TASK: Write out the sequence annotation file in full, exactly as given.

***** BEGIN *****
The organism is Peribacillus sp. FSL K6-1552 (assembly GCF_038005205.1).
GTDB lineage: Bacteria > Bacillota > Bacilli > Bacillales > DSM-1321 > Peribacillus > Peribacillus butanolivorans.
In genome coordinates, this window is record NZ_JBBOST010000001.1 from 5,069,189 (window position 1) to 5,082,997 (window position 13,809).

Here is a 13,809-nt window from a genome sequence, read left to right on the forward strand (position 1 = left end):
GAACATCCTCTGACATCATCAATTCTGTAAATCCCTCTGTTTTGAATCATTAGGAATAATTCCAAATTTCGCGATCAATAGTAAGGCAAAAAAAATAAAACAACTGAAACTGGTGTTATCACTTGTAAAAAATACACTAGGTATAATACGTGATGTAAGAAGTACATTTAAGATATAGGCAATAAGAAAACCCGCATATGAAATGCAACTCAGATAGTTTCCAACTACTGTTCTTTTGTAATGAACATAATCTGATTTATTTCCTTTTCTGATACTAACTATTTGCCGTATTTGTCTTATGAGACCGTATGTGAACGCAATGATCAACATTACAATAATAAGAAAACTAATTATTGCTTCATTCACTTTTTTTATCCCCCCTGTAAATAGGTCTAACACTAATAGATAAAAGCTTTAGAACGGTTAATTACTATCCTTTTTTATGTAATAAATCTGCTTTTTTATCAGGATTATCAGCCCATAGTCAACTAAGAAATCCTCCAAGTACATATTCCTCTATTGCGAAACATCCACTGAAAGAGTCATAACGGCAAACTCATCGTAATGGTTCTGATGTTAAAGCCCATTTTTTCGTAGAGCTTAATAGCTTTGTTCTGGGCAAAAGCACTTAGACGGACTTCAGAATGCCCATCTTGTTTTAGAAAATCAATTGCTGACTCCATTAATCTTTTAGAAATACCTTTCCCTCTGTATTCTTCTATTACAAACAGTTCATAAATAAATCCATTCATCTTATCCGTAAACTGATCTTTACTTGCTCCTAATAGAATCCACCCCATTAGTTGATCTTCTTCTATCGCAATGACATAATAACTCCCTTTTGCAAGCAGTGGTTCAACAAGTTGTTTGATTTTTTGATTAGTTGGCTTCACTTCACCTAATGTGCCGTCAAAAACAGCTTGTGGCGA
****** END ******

The organism is Peribacillus sp. FSL K6-1552 (assembly GCF_038005205.1).
GTDB lineage: Bacteria > Bacillota > Bacilli > Bacillales > DSM-1321 > Peribacillus > Peribacillus butanolivorans.
In genome coordinates, this window is record NZ_JBBOST010000001.1 from 5,069,189 (window position 1) to 5,082,997 (window position 13,809).

Here is a 13,809-nt window from a genome sequence, read left to right on the forward strand (position 1 = left end):
GAACATCCTCTGACATCATCAATTCTGTAAATCCCTCTGTTTTGAATCATTAGGAATAATTCCAAATTTCGCGATCAATAGTAAGGCAAAAAAAATAAAACAACTGAAACTGGTGTTATCACTTGTAAAAAATACACTAGGTATAATACGTGATGTAAGAAGTACATTTAAGATATAGGCAATAAGAAAACCCGCATATGAAATGCAACTCAGATAGTTTCCAACTACTGTTCTTTTGTAATGAACATAATCTGATTTATTTCCTTTTCTGATACTAACTATTTGCCGTATTTGTCTTATGAGACCGTATGTGAACGCAATGATCAACATTACAATAATAAGAAAACTAATTATTGCTTCATTCACTTTTTTTATCCCCCCTGTAAATAGGTCTAACACTAATAGATAAAAGCTTTAGAACGGTTAATTACTATCCTTTTTTATGTAATAAATCTGCTTTTTTATCAGGATTATCAGCCCATAGTCAACTAAGAAATCCTCCAAGTACATATTCCTCTATTGCGAAACATCCACTGAAAGAGTCATAACGGCAAACTCATCGTAATGGTTCTGATGTTAAAGCCCATTTTTTCGTAGAGCTTAATAGCTTTGTTCTGGGCAAAAGCACTTAGACGGACTTCAGAATGCCCATCTTGTTTTAGAAAATCAATTGCTGACTCCATTAATCTTTTAGAAATACCTTTCCCTCTGTATTCTTCTATTACAAACAGTTCATAAATAAATCCATTCATCTTATCCGTAAACTGATCTTTACTTGCTCCTAATAGAATCCACCCCATTAGTTGATCTTCTTCTATCGCAATGACATAATAACTCCCTTTTGCAAGCAGTGGTTCAACAAGTTGTTTGATTTTTTGATTAGTTGGCTTCACTTCACCTAATGTGCCGTCAAAAACAGCTTGTGGCGA